(CBS) Dr. Steven Nissen, chairman of cardiovascular medicine at the Cleveland Clinic, is one of the most distinguished physicians in the world. He has developed fame and notoriety due to his challenging of the safety of certain drugs. 

On Friday's The Early Show Nissen sat down with Harry Smith to discuss his career in medicine.

Nissen raised a red flag regarding Vioxx, an anti-inflammatory drug, in 2001. He and his colleagues researched the drug and published their findings in the Journal of American Medical Association. Their study showed that Vioxx might be causing blood clots, which led to heart attacks.

In 2004, Merck, the drug's manufacturer, took Vioxx off the market. "For us, it's about patients first," said Nissen. "We took the heat and stuck to our guns and stood by our manuscript through 2001, 2002, 2003 and 2004 when the drug was withdrawn by Merck voluntarily."

Currently, Nissen is trying to raise awareness about the potential dangers of Avandia, the popular drug for people with Type 2 diabetes.

While Avandia has proven to be effective at lowering blood sugar, Nissen noticed problems with the drug and did not wish to keep this information to himself. Nissen said, "Cardiovascular events – heart attacks – were going in the wrong direction. There were more heart attacks in the patients that received Avandia than those that got other diabetes drugs."

In May, the FDA issued a safety warning that Avandia "may increase the risk of heart attack and heart-related deaths." This is a result of Dr. Nissen and his research team's work.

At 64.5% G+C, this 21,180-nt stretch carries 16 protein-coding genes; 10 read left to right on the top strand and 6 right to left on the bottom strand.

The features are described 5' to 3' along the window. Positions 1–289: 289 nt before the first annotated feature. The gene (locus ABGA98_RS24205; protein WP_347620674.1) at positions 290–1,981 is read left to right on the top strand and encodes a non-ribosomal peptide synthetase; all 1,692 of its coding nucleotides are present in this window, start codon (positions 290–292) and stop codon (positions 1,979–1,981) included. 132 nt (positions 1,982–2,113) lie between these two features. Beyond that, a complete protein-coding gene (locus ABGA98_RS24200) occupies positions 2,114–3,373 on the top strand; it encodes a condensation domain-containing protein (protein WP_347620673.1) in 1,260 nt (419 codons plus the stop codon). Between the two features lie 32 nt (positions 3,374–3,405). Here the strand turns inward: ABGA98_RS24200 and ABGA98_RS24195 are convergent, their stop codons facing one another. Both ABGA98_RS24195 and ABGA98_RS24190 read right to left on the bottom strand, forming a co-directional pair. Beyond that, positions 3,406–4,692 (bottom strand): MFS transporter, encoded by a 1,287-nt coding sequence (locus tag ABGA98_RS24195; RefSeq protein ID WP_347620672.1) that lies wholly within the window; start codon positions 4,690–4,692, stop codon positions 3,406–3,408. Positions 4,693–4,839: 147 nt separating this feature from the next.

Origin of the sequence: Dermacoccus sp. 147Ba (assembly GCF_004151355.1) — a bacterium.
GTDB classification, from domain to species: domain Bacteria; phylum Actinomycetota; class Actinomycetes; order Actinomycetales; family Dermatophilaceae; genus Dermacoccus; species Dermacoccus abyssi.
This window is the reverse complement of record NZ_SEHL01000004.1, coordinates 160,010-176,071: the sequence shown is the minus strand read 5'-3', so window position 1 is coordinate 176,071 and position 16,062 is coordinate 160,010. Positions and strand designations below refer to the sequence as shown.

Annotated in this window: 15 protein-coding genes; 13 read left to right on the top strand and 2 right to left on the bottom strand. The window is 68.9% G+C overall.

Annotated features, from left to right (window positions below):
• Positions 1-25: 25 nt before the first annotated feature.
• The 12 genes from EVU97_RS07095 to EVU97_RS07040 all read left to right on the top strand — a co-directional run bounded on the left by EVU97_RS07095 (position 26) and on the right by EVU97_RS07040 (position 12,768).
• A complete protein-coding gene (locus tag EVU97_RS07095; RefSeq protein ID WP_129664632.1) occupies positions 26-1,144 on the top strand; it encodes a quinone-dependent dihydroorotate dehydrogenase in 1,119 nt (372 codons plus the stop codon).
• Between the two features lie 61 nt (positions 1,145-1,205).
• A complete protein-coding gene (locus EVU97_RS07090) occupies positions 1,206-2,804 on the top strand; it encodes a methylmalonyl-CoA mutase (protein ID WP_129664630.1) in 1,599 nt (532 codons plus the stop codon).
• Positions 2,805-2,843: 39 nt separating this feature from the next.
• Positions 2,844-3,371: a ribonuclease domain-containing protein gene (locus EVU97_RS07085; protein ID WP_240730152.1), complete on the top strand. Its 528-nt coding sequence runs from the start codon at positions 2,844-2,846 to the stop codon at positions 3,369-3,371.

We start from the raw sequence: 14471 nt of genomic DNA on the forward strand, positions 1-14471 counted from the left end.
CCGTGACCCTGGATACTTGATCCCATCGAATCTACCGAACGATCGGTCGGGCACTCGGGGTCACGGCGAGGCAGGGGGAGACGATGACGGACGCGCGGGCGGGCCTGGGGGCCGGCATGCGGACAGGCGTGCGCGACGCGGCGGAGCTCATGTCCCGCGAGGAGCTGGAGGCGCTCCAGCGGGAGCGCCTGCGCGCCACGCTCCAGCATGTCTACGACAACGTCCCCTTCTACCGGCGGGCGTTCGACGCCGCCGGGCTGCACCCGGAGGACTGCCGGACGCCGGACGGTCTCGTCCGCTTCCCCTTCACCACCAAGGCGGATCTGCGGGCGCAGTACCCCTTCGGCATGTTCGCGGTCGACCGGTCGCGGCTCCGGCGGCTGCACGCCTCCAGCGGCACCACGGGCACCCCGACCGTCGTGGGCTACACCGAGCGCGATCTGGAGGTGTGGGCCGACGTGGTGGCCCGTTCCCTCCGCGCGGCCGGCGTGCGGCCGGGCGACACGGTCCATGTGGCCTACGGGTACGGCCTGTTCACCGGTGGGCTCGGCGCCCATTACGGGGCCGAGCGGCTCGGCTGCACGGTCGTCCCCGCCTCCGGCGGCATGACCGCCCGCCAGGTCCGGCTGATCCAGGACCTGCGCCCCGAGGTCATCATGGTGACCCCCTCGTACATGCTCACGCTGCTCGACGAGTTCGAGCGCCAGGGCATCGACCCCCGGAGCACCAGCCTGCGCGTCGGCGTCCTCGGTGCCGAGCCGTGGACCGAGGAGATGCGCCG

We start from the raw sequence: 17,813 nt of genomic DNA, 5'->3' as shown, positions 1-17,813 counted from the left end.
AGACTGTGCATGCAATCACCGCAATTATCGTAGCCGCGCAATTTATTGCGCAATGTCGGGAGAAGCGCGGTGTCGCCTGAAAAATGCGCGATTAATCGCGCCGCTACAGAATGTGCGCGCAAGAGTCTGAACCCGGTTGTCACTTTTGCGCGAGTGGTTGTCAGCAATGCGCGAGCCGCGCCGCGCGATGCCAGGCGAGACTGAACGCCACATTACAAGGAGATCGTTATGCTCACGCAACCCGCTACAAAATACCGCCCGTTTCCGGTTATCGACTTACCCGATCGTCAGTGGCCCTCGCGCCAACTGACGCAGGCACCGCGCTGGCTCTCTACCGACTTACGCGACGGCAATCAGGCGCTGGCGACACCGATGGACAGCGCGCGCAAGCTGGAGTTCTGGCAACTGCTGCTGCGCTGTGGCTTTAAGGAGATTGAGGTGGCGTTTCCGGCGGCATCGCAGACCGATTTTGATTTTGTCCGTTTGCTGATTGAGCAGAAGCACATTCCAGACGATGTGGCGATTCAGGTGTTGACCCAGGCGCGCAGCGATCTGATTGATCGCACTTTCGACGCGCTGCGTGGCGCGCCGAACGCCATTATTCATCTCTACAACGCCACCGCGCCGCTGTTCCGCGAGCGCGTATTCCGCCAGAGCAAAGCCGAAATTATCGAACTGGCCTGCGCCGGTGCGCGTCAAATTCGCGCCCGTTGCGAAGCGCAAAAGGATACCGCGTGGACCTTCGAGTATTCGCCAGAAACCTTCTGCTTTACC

On Monday, the FDA is scheduled to meet to discuss Avandia. Nissen believes there are three potential outcomes of the meeting: the FDA will either do nothing, attach a strong warning on Avandia, or remove Avandia from the market entirely.

When asked about why Nissen is compelled to research the dangers of certain drugs, he said that regular use of medications, while necessary, needs to be monitored. "We need to have a balance and understanding (of) the effectiveness of drugs, but also the risks of drugs," he said.

Nissen stressed the importance of always challenging your doctor when you are issued a medication. Always find out both the benefits and the risks of the drugs prior to taking the drug.

He dispelled rumors of becoming the new head of the FDA. Nissen said, "I love my job. I love the Cleveland Clinic. I am staying in Cleveland … for the time being."



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